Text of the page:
Director, Innovation and Product Management, RFID
What inspires me:
I find inspiration in the journey of learning something new. When faced with a problem, the process of discovering a positive conclusion is also hugely inspirational.
The biggest challenge in my current role:
Deciding what not to work on! There are a lot of new projects and applications with RFID that pop up, so it’s a matter of prioritizing resources and balancing short term and long-term needs of our customers.
What drew me to Avery Dennison and RFID:
I was attracted to the technology and the opportunity to learn something new. My background is in electrical engineering and I reached a point where I wanted to move from a technical R&D role to a more customer-facing role. At the time, I was working on my M.B.A. and one of my strategy classes was to examine Avery Dennison. RFID was an emerging application and it sparked my interest. Once I learned more about the company’s position in that space, I was fortunate to have the opportunity to join the Applications Engineering Group. I was the fifth employee hired in Avery Dennison RFID Applications Group in 2004. We weren't an official division at that time. It was something new and the opportunity for personal and professional growth was exciting.
The biggest challenge facing RFID:
Apparel is a strong growth vertical, but as we get into other product categories within retail, there may be issues with metal, water, and mercurial properties. We see new methods for reading RFID tags which will create a tension between tag size and read range, challenging our designs to maintain performance across the global supply chain. Our design team loves new challenges! How RFID gets integrated into packaging while maintaining aesthetics is an area we expect to see some opportunities. Reflective properties of the packaging for example can present challenges.
How RFID has transformed the industry:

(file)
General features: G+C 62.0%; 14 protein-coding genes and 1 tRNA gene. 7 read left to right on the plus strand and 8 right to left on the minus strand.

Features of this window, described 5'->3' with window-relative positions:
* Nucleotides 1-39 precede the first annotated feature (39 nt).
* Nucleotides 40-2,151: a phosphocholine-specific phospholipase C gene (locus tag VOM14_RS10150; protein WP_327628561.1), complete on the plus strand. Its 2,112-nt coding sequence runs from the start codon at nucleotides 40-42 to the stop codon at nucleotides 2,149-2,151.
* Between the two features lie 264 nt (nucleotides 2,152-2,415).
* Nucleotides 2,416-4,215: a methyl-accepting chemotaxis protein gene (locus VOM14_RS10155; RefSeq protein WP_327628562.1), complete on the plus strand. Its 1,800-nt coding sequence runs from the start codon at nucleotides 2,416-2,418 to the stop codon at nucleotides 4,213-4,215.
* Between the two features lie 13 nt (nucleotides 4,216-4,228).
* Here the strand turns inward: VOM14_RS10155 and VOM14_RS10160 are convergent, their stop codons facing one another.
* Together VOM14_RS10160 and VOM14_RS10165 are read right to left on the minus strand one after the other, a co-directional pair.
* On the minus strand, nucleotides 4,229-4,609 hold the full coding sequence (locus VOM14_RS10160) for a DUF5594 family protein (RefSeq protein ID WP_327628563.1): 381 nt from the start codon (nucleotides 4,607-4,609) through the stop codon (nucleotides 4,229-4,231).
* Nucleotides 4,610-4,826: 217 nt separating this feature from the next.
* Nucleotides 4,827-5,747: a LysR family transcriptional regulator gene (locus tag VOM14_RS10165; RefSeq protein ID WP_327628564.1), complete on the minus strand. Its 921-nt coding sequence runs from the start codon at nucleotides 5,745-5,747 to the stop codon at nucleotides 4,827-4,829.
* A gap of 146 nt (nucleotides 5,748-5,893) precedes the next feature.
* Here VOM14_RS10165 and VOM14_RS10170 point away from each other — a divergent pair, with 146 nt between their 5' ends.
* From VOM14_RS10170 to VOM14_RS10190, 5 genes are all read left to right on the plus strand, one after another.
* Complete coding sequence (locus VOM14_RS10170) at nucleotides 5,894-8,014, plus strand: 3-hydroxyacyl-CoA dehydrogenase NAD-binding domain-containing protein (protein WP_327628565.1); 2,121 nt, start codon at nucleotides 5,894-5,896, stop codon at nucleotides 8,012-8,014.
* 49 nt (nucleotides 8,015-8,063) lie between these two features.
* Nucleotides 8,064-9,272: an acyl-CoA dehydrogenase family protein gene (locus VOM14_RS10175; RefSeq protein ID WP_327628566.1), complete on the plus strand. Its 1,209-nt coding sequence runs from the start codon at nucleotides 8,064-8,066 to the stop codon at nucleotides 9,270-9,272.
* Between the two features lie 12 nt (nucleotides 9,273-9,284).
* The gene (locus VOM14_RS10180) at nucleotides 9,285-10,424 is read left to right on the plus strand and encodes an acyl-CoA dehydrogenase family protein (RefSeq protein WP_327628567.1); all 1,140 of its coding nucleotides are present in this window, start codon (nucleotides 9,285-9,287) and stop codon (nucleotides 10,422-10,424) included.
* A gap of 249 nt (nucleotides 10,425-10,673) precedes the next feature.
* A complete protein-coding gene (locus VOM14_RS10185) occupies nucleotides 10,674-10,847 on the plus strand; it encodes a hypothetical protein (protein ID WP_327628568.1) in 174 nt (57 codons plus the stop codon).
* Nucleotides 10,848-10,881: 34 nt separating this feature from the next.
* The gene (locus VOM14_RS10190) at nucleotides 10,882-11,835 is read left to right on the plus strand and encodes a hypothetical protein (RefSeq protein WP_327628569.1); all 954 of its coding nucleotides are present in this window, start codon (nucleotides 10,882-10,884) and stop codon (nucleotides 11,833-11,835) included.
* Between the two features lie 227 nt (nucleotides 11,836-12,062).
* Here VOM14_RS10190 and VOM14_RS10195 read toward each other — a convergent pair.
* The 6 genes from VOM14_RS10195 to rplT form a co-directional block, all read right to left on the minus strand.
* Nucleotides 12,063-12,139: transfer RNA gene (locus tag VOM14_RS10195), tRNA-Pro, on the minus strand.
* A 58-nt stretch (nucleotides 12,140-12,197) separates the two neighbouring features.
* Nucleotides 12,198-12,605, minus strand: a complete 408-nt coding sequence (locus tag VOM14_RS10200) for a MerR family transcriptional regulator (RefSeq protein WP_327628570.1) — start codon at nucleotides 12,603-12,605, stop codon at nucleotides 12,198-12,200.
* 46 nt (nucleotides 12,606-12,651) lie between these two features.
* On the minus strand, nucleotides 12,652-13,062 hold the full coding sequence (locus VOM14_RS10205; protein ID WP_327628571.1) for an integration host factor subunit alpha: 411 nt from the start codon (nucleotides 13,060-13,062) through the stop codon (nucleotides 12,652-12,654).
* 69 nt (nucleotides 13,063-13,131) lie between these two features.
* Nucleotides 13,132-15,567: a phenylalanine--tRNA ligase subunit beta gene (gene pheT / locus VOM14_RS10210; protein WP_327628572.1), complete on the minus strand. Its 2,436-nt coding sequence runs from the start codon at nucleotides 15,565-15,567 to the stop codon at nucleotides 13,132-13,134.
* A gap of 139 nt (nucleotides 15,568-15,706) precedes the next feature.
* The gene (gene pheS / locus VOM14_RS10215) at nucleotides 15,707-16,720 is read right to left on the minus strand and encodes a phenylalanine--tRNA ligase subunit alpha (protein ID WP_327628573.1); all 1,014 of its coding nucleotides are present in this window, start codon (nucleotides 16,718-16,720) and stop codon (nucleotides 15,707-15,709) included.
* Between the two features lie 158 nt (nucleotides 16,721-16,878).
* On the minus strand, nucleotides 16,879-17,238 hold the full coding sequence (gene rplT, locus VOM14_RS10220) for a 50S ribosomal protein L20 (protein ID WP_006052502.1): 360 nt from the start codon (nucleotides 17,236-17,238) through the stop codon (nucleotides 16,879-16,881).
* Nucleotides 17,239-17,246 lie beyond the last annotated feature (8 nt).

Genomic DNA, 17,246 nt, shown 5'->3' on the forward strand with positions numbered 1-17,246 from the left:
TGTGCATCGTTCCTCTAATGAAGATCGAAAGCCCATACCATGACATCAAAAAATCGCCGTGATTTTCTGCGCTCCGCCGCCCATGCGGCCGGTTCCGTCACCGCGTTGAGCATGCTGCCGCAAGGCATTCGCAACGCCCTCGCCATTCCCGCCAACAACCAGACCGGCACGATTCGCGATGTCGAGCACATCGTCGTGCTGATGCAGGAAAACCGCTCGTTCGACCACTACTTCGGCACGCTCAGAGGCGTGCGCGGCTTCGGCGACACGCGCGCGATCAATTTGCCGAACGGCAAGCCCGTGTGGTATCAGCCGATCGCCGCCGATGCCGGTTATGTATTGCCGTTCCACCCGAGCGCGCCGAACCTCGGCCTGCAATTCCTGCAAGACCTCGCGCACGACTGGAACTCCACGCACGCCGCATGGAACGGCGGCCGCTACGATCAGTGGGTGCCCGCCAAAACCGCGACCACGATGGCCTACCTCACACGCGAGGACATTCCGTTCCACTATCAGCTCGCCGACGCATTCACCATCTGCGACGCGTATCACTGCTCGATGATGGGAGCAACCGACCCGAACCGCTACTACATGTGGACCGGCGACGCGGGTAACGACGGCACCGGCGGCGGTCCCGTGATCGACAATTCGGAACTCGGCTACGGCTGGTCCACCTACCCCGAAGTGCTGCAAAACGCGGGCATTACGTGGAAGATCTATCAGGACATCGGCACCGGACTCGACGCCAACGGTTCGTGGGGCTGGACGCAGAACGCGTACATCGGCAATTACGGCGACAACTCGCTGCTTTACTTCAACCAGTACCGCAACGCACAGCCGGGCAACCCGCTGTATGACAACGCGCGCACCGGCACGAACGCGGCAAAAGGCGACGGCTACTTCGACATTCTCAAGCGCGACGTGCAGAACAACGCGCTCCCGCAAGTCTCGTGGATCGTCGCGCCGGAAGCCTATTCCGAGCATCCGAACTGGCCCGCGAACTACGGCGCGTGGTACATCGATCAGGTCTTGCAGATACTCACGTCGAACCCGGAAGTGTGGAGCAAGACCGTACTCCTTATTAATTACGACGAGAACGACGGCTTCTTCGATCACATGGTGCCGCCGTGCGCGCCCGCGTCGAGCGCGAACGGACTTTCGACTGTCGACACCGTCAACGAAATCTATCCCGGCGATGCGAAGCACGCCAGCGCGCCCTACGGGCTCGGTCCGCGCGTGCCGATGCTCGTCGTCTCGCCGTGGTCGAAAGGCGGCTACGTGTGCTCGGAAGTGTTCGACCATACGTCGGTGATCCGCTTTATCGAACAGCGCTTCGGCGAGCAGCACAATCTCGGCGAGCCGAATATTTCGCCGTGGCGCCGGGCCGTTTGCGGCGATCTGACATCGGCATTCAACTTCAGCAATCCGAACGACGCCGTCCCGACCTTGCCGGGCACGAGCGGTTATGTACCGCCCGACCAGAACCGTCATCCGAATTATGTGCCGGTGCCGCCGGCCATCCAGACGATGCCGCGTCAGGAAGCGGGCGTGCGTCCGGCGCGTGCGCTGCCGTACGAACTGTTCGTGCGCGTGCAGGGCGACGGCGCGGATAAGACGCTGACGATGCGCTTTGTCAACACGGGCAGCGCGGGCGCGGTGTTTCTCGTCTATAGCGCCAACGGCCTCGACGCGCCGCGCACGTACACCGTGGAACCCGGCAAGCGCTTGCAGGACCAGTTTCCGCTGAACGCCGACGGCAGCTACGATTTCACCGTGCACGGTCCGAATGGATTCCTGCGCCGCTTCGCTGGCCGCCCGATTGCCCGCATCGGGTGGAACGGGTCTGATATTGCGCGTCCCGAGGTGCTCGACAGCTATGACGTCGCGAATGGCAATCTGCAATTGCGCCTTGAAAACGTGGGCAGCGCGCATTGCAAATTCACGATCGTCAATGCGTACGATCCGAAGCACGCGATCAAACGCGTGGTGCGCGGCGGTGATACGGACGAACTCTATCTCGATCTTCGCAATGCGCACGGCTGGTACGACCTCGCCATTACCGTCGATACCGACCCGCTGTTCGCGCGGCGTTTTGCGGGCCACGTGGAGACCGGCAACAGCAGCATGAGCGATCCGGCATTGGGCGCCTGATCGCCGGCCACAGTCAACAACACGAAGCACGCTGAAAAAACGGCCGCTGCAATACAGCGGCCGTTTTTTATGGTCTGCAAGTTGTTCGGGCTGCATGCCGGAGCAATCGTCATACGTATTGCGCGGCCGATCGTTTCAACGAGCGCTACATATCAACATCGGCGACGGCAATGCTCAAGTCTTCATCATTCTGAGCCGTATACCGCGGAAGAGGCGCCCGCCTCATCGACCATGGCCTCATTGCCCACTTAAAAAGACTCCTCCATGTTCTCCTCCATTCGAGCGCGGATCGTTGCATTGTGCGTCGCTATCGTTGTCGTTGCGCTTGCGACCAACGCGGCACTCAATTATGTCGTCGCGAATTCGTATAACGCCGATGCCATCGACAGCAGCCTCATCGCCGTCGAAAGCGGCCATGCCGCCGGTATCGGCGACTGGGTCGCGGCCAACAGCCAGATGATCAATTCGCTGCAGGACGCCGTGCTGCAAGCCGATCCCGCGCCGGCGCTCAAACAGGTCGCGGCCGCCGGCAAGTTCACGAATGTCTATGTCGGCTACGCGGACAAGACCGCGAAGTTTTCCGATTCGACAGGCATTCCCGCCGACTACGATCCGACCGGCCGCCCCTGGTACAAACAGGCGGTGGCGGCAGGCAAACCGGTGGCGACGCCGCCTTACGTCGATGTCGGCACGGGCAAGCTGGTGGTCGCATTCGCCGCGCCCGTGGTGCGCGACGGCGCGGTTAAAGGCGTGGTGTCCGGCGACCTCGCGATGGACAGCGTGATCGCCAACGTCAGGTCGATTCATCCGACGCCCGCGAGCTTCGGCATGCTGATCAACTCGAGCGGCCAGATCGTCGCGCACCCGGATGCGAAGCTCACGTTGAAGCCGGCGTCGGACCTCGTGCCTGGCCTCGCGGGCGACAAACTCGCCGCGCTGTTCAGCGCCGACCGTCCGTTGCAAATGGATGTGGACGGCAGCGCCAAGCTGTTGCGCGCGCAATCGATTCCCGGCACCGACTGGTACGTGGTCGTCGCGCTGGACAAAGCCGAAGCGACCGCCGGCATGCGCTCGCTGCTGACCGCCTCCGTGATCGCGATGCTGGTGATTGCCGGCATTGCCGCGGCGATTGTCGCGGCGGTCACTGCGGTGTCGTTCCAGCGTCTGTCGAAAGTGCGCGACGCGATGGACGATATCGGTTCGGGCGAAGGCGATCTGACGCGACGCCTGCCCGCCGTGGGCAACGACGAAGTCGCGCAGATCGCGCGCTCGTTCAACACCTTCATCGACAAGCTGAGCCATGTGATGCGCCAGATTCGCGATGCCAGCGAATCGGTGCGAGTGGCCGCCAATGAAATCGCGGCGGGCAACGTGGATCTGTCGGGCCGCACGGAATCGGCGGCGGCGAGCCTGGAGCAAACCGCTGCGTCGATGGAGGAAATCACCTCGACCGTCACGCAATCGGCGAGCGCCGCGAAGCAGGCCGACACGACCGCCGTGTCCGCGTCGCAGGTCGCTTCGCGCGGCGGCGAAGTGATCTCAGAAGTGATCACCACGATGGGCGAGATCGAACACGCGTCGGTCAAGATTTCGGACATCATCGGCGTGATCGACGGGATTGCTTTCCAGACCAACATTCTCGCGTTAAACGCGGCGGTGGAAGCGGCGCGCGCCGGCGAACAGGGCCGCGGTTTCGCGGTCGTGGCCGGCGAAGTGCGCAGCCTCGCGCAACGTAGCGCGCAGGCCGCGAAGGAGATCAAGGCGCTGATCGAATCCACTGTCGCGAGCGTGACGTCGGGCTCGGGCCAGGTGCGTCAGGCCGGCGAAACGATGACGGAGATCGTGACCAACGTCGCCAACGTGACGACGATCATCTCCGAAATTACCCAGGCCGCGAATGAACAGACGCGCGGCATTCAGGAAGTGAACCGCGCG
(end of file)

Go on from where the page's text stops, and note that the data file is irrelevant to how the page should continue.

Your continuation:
RFID is a tool, it’s a flashlight that gives greater visibility into a company’s supply chain. It allows them to track right down to the item level at retail. A lot of consumers aren’t familiar with RFID, but they’re likely having a very positive experience at the store because RFID products are on the shelf. They can now buy something online and pick it up in-store with high confidence of item availability. In terms of the actual technology, RFID hardware is now higher performing, and handheld devices are smaller and lighter, and tag performance is very good. This leads to more companies wanting to use the technology to solve their most pressing needs where up until the past couple of years, they didn’t have an economical solution.
What excites me about the future of RFID:
I see a future where RFID value propositions for post-consumer sale will drive new applications for the technology. From a sustainability perspective, I’m intrigued by a garment’s end-of-life cycle: how do we identify and recover the materials and fibers used? RFID can be a powerful tool.
Where RFID is heading in the next 3 – 5 years:
We’ll continue to see adoption in the retail sector. Aviation and food are new, exciting spaces for RFID. Food safety is big. There will also be advances in how we make RFID-enabled products. As more universities drive interest in RFID, we’ll see a trend with RFID incorporated into coursework that would lead to an expanding talent pool; something we will need as the market grows.
Best career advice I’ve received:
My parents told me, you always need to be willing to accept change. Change can be unexpected or expected, but your ability to react to or rationalize that change will impact your ability to be successful in whatever you do.
How I exhibit the RBIS’ core values:
I live and breathe serving our customers. And no matter what problem we’re faced with, handling it ethically is at the core of everything we do. I take great pride in that.